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One World with Zain Asher

Ukrainian President Zelenskyy Arrives In Washington To Appeal For More War Aid; Canadian Prime Minister Justin Trudeau Calls On The Government Of India To Cooperate In The Investigation Of The Murder Of A Sikh Separatist Leader In Canada; Ukraine Takes Credit For Its Own Attack On Russian Military Base In Crimea; Rupert Murdoch Steps Down as Chairman Of Fox News And Fox Corporation; King Charles Addresses French Senate In A Passioned Speech; Sudden Disappearance Of Two Senior Chinese Cabinet Members Raises New Questions; Mexico's Ferrmax Suspended Freight Services; NASA Astronaut Frank Rubio Becomes The First American To Have Spent A Full Year In Space. Aired 12-1p ET

Aired September 21, 2023 - 12:00   ET




ZAIN ASHER, CNN ANCHOR: Hello, everyone. I'm Zain Asher in New York and this is ONE WORLD. At this hour, Ukraine's President Volodymyr Zelenskyy is

in Washington as I speak. He is hoping to keep the military aid flowing into his country, and he's also addressing criticism that the U.S. isn't

seeing strong enough results for its money -- that it is not getting its money worth.

Here, he is arriving at the Pentagon, a short time ago with Defense Secretary Lloyd Austin. In the coming hours, he's going to be meeting with

President Joe Biden who is trying to shore up support for a $24 billion aid package for Ukraine.

Earlier, Mr. Zelenskyy met behind closed doors with lawmakers, some of whom were particularly Republicans, have lost their appetite in terms of backing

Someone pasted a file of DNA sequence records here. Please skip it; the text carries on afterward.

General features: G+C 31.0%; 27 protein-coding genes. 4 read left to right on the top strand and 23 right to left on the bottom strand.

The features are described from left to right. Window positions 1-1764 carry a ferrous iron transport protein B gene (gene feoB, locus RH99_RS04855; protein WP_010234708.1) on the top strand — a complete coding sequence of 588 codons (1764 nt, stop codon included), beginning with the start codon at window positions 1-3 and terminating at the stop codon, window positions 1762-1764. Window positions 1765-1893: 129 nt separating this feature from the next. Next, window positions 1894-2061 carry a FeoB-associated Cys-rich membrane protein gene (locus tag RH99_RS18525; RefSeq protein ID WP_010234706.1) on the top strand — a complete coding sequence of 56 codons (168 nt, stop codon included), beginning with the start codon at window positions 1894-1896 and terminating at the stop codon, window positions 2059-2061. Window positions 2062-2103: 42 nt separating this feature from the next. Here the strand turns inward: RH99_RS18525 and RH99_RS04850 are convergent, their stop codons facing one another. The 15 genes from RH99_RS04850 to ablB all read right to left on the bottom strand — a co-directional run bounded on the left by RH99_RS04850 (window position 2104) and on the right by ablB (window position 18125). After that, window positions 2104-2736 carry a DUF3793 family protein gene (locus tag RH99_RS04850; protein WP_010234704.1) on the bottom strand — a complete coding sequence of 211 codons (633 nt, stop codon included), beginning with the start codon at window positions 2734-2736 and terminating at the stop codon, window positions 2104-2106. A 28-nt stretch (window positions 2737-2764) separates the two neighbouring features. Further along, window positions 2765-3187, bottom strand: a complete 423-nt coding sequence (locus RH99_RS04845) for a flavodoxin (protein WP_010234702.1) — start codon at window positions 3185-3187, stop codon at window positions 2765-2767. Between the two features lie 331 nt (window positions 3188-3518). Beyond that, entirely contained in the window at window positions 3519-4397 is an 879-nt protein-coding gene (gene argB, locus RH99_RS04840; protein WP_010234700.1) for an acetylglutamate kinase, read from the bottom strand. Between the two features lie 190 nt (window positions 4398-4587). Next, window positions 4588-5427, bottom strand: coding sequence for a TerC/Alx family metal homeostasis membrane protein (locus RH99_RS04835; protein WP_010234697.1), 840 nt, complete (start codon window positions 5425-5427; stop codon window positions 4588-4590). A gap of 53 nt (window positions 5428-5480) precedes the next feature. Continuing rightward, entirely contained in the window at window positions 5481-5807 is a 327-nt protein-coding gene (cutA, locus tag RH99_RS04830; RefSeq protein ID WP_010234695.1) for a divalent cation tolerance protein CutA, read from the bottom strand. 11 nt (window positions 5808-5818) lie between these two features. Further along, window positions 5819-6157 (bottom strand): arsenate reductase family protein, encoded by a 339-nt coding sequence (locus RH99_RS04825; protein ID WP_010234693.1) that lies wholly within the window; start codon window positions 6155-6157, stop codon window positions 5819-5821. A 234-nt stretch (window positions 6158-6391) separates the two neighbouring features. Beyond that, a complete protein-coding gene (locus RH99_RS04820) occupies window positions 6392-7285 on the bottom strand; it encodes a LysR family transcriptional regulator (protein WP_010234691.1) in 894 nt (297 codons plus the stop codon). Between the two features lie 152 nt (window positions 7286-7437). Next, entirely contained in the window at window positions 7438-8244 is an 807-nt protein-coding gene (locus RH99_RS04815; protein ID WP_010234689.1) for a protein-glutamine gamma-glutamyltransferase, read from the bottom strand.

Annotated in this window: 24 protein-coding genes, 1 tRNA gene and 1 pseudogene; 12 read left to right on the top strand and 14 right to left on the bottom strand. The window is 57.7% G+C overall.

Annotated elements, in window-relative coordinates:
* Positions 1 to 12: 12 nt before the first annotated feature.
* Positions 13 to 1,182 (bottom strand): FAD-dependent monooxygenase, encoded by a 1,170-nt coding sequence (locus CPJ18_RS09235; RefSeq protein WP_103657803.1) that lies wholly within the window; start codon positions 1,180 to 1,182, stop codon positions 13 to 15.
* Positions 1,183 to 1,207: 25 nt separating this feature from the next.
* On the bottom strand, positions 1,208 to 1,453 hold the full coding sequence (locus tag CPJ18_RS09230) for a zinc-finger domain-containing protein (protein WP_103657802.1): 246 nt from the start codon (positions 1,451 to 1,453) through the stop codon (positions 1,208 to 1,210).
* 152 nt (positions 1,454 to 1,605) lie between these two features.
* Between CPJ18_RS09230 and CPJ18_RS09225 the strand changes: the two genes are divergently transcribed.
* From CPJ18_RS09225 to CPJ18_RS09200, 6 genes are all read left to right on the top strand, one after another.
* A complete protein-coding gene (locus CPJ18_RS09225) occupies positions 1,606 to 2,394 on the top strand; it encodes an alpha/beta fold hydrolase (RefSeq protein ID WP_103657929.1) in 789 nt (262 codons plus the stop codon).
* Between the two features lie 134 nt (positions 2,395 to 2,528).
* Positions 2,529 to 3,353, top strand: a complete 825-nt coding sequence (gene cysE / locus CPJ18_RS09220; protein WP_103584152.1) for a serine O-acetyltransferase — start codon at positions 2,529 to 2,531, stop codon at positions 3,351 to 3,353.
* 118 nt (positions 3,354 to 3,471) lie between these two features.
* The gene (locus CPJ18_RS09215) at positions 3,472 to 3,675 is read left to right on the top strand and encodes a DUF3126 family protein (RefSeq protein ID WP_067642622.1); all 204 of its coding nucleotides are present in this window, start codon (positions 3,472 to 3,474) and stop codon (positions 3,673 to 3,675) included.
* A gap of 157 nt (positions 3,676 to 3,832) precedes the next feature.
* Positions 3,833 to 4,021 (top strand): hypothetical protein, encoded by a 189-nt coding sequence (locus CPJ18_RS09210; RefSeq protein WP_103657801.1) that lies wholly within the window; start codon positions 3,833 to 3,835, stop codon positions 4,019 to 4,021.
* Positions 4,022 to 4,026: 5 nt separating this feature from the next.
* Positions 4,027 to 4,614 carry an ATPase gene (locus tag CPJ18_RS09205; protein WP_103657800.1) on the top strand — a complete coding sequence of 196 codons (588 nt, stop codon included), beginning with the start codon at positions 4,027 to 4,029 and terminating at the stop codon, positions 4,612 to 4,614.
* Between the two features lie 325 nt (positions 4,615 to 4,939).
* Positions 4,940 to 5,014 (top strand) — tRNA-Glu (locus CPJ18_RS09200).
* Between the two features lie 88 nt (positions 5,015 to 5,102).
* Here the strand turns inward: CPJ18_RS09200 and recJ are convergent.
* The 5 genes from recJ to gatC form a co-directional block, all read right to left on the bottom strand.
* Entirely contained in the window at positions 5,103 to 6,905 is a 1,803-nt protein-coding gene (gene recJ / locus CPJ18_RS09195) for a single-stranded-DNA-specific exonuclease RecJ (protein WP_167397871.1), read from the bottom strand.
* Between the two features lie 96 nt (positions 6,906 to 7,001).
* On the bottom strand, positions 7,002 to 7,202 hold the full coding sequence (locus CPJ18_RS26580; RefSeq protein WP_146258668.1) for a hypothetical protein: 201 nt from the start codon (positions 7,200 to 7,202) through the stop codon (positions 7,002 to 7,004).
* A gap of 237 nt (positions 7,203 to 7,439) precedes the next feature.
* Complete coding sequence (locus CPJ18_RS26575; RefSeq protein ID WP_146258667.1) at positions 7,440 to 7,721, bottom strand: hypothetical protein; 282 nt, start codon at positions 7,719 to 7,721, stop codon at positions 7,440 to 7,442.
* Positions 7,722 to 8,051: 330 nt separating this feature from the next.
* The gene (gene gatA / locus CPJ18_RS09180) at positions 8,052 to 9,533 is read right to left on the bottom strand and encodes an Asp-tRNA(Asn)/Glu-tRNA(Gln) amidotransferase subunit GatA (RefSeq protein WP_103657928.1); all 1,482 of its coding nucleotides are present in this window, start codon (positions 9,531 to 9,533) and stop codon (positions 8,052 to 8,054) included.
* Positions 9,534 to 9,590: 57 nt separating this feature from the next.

a war with no end in sight. But the other believes that not defending Ukraine will effectively hand Russia a win. Take a listen.


CHARLES SCHUMER, U.S. SENATE DEMOCRATIC LEADER: The effect on Ukraine would be very quick and devastating. We cannot let Putin win. Without aid,

Ukraine could run a very strong risk of being defeated.

JOSH HAWLEY, U.S. SENATE REPUBLICAN: They want $25 billion more now. They're going to ask for more later. There's no end in sight. We were told

this could literally go on for years. It's another forever war.


ASHER: All right, political lines drawn, very different perspectives on the war in terms of funding for it. We are covering all angles of Mr.

Zelenskyy's visit. Arlette Saenz is in Washington. I want to turn now though to Oren Liebermann at the Pentagon. So, Orin, we know that Zelenskyy

actually met with Secretary Austin. Just walk us through what the two men discussed. Do we not have --

OREN LIEBERMANN, CNN PENTAGON CORRESPONDENT: President Volodymyr Zelenskyy visits the Pentagon here. Hopefully you can hear me loud and clear. Zain,

can you confirm that for me?

ASHER: Yes, I do hear you. I'm so sorry we did have some technical difficulties, but I hear you perfectly.

LIEBERMANN: Excellent. We've sorted through those. Great. Moving on. So, Zelenskyy arrived just a few moments ago, about a half an hour ago, and was

immediately greeted by Defense Secretary Lloyd Austin. Austin knows very well and has openly made the case for more Ukrainian aid. Of course, it's

not Austin that Zelenskyy has to convince. It's the lawmakers across the river.

He will also meet with Chairman of the Joint Chiefs, General Mark Milley. This is an important meeting as well. It will be the most substantive

meeting the two have had, and it comes just eight days before Milley retires. Milley also very much a proponent of more aid to Ukraine. And then

Zelenskyy will make another very important stop. He'll visit the 9-11 memorial on the far side of the Pentagon from where we're sitting, and

there he will lay a wreath at that memorial.

So, not a very long visit here. He's only expected to be here for something like 45 minutes to an hour, but a critical visit, especially at this time

during the war. It's worth noting this is only his second visit to the Pentagon, his first since the war began. Zelenskyy was here back in August

of 2021, a very different world at the time. There weren't even really rumors that Russia was getting ready to invade Ukraine, so that meeting

didn't get nearly as much fanfare as this one.